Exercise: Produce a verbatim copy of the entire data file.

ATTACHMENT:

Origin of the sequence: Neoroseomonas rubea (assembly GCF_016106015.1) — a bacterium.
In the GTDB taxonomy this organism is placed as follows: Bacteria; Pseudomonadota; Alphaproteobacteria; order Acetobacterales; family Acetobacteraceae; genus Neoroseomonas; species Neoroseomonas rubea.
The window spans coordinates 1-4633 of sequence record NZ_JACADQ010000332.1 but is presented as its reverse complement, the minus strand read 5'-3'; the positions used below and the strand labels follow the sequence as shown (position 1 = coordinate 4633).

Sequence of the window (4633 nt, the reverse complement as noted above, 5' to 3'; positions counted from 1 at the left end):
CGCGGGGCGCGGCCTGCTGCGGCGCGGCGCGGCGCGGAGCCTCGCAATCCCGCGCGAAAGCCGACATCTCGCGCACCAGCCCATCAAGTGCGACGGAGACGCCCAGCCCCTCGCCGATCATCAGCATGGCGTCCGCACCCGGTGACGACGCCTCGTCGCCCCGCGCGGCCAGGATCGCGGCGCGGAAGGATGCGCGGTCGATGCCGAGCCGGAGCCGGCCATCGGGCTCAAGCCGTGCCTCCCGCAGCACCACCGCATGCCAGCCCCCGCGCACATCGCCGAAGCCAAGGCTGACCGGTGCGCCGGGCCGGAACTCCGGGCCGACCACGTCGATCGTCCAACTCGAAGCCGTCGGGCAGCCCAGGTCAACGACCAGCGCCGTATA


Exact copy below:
Origin of the sequence: Neoroseomonas rubea (assembly GCF_016106015.1) — a bacterium.
In the GTDB taxonomy this organism is placed as follows: Bacteria; Pseudomonadota; Alphaproteobacteria; order Acetobacterales; family Acetobacteraceae; genus Neoroseomonas; species Neoroseomonas rubea.
The window spans coordinates 1-4633 of sequence record NZ_JACADQ010000332.1 but is presented as its reverse complement, the minus strand read 5'-3'; the positions used below and the strand labels follow the sequence as shown (position 1 = coordinate 4633).

Sequence of the window (4633 nt, the reverse complement as noted above, 5' to 3'; positions counted from 1 at the left end):
CGCGGGGCGCGGCCTGCTGCGGCGCGGCGCGGCGCGGAGCCTCGCAATCCCGCGCGAAAGCCGACATCTCGCGCACCAGCCCATCAAGTGCGACGGAGACGCCCAGCCCCTCGCCGATCATCAGCATGGCGTCCGCACCCGGTGACGACGCCTCGTCGCCCCGCGCGGCCAGGATCGCGGCGCGGAAGGATGCGCGGTCGATGCCGAGCCGGAGCCGGCCATCGGGCTCAAGCCGTGCCTCCCGCAGCACCACCGCATGCCAGCCCCCGCGCACATCGCCGAAGCCAAGGCTGACCGGTGCGCCGGGCCGGAACTCCGGGCCGACCACGTCGATCGTCCAACTCGAAGCCGTCGGGCAGCCCAGGTCAACGACCAGCGCCGTATA